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Post by likelife » Feb 17th 2003, 10:29 pm

how did no one notice jordan's disability?
refer to my following post. i think jordan has gotten by on his good looks and charm and apparent indifference. people (including vic, at first) assume that jordan is too smart for his own good, and THAT'S why he is so lazy.
and to digress for a second: jordan is a talented lad. he sings and plays guitar and obviously can write poetry (lyrics! hello!) even if he cannot write them down. he is not left-brained, that's for sure, and he might never break 1100 on his SAT's, but he's not a complete dud. i'll come back to this later.... (end of digression).
so teachers see him nodding off and assume that he's been out late last night; they never imagine that he has his head down so that they do not call on him. and we've all realized that seemingly every teacher in the school LETS brian answer instead of calling on someone else. my teachers would refuse to call on the brian in the class after a while. we never even see sharon (the eager "square" at times) answer a question in class!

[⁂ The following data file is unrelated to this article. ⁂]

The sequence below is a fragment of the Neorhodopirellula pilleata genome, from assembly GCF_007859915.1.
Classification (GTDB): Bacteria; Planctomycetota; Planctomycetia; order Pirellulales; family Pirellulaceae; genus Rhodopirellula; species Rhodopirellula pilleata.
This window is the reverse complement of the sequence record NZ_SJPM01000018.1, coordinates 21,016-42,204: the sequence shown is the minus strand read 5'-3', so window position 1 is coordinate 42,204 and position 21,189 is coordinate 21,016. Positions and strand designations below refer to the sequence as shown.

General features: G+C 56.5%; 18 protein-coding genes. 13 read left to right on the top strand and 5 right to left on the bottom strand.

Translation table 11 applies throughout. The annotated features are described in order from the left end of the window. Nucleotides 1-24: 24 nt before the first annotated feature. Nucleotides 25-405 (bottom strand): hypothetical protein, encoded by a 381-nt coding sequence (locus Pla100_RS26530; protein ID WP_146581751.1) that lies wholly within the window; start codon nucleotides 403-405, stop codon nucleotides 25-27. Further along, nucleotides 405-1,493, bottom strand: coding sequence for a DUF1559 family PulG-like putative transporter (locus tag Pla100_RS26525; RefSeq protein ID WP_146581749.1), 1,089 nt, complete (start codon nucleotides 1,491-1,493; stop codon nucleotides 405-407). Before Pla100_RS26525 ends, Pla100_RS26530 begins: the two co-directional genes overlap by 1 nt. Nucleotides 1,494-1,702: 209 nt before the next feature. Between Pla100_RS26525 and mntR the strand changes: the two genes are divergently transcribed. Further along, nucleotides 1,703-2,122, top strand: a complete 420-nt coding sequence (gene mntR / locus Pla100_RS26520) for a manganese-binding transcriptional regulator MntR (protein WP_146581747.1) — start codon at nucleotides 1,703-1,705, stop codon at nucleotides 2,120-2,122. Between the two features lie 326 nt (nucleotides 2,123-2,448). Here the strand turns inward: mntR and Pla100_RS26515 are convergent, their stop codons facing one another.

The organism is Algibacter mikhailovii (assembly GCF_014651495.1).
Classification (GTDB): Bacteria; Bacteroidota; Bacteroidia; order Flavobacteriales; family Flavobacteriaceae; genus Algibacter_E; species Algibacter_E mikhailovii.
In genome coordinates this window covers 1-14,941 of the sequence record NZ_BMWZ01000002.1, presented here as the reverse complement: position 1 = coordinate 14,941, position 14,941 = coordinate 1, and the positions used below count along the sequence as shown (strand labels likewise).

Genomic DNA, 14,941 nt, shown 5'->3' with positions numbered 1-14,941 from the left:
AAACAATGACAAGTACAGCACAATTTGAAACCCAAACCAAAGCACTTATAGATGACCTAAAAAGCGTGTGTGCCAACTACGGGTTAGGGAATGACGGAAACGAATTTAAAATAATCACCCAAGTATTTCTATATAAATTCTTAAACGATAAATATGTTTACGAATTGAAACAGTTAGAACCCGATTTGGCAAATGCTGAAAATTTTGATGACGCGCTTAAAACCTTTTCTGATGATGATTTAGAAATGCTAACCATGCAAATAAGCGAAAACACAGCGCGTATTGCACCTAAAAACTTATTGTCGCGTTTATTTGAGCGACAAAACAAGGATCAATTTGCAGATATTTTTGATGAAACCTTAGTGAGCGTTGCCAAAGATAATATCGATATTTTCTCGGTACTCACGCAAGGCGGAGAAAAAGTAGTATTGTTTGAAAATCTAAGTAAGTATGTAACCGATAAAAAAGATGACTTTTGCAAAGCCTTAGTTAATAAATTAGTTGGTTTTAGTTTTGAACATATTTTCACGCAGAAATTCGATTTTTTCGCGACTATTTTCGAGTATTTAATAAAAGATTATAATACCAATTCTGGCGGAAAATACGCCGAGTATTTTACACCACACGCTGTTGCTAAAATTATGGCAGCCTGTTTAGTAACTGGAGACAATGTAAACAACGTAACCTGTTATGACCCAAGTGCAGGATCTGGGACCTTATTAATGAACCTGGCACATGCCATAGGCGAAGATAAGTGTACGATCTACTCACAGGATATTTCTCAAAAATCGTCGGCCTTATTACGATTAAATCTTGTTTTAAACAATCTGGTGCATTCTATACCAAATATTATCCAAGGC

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Post by TomSpeed » Feb 17th 2003, 10:36 pm

We don't see them (Rayanne does), but Vic appears to be wearing matching socks in one of the later class sessions. Why does he switch to matching socks? Is it because he already has his foot in the door? The students are now comfortable with him. And, he doesn't have to act any longer.
Last edited by TomSpeed on Feb 17th 2003, 10:37 pm, edited 1 time in total.
TomSpeed

Patty: If Rayanne's not seeing you, and we're not seeing you, who is seeing you?
Graham: And how much of you?
Angela: Dad!
Graham: Oh, I'm sorry! I asked a question about your life, didn't I? Woah, what came over me?
http://www.last.fm/user/TomSpeed/

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Post by likelife » Feb 17th 2003, 10:37 pm

why vic leaves a day later